So why should we concern ourselves with this hateful tyrant, whose life the movie traces for nearly half a century starting with his immigration to Japan from Korea in 1920? The most obvious reason is that Kim is played by "Beat" Takeshi Kitano, the Japanese actor-director whose blind-swordsman movie Zatoichi won him best-director honors at last year's Venice Film Festival. Shunpei Kim is Kitano's first lead role under another director in more than a decade, and the best performance of an illustrious career. But an equally important force behind what may be this year's best Japanese movie is Saia veteran director who, despite a scattering of awards for past films like 1993's All Under the Moon, remains Japanese cinema's best-kept secret.
Most of the country's successful directors either make highly commercial films for the domestic market or gratify the international-festival crowd with minimalist fare that plays to foreigners' concepts of Japanese aesthetics. Sai, 55, doesn't fit either modelhis earthy, empathetic stories of immigrants and outsiders are smart without being arty, and he's carved out a niche for himself by using his work to explore his own ethnic-Korean identity. Though his father emigrated from Korea to Japan 80 years ago, Sai, like most of the country's 700,000 residents with Korean roots, is not a Japanese citizen. For much of his life he held a North Korean passport (he switched nationality to South Korean in the mid-'90s). But for most purposes, Sai is thoroughly Japanesehe has lived his entire life in Japan and speaks only elementary Korean. Growing up, he had mixed feelings about being Korean. "I was a little uncomfortable when my father's friends came over," says Sai. "I wanted to know about them, but I didn't want to be like them."
Sai started his career as an assistant to Nagisa Oshima, the father of the Japanese New Wave, known for his controversial subject matter (the 1976 classic In the Realm of the Senses has never been shown uncensored in Japan) and his discipline on the set. Oshima's perfectionism rubbed off on Saithe cast and crew of Blood and Bones took to calling him "mini-Shunpei" for his dictatorial tendencies. Sai also shares his mentor's taste for the seedier corners of society. "I'll leave the stories about honorable lives and upstanding families to other directors," he says. "I'm more interested in people who lack those good qualities."
The resulting charactersChinese gangsters, Filipina bar hostesses, Korean cabbiesmay be poor and desperate, but they're never pitiful. Even the least likeable characters are rascals rather than villains, while the good guys are flawed, picaresque heroes. Being an immigrant, in Sai's world, isn't about preserving cultural traditions. It's a street sensibility that comes with a clear-eyed perspective on Japanese society that most of the country's directorstrapped in a fishbowl of stylized genres and stock characterssorely lack. The result is that the outsider depicts a more realistic Japan than his pure-blooded contemporaries.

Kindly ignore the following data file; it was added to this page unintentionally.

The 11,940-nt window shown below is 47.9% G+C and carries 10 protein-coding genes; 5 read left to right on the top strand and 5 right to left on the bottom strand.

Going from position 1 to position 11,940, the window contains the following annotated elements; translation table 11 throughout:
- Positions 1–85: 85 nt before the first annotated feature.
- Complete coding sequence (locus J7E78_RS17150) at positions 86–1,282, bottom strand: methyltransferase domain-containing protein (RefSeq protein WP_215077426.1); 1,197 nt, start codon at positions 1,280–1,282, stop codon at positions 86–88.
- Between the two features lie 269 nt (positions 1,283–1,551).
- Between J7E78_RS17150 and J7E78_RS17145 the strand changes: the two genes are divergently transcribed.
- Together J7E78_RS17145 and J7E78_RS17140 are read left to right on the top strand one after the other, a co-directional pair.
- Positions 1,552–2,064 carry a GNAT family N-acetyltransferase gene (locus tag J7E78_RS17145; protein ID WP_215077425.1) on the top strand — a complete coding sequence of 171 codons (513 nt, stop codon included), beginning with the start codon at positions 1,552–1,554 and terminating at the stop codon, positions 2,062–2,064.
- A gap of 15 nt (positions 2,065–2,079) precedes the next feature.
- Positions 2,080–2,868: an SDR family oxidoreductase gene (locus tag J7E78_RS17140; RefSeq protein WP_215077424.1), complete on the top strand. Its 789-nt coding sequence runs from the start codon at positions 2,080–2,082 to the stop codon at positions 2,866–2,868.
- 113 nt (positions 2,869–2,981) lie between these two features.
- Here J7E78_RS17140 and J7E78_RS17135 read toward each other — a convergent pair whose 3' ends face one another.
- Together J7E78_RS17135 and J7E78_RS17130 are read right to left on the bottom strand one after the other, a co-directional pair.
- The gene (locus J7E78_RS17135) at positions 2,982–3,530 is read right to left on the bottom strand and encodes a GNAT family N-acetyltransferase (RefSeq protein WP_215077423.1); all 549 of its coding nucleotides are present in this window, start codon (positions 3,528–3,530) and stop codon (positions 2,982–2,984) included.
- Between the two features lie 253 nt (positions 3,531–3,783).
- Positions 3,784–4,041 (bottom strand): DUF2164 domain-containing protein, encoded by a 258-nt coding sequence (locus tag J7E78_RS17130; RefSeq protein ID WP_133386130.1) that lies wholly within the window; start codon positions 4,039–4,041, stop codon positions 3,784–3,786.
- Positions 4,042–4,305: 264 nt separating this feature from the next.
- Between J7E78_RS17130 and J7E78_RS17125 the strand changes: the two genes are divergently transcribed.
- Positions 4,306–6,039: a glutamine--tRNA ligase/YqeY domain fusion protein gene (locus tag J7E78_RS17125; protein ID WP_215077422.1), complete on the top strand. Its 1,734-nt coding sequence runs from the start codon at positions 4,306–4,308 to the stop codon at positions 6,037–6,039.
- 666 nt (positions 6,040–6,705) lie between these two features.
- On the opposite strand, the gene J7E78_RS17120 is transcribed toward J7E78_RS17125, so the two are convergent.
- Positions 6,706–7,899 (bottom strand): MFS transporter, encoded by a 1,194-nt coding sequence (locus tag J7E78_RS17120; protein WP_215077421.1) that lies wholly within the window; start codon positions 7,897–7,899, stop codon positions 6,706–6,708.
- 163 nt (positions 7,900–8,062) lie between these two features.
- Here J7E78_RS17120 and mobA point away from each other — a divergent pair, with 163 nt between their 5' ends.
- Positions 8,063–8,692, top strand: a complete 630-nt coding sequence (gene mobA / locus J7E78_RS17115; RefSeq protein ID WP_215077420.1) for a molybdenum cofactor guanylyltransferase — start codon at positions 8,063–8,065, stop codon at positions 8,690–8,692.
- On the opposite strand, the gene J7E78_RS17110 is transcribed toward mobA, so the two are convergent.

Blood and Bones, which was adapted from a semiautobiographical novel by Korean-Japanese author Yang Sok Gil, is a departure from Sai's freewheeling, often humorous style. But the director's gutter humanism and Kitano's steely meanness fuse elegantly in their portrayal of a ruthless man who, as he builds a new life for himself in Japan, is gripped by a need to destroy what he creates. Even as we're repulsed by Kim's violence and heartlessness, we're seduced by his survivor's charismain fact, Kitano's performance is so compelling that Kim's victims have a hard time competing for our compassion. "Takeshi is the only actor I know who's capable of playing such a dark character," says Sai. "I waited six years for him to accept the part, and I wouldn't have made the movie without him." Kitano, for his part, found working with Sai "educational" but traumatic. When the star dislocated his shoulder during a violent scene, Sai told him to hurry up and pop the joint back into place himself. "The man is a devil," jokes Kitano. "He should be arrested." Maybe. But not before he receives his due as the brutal, compassionate conscience of Japanese film.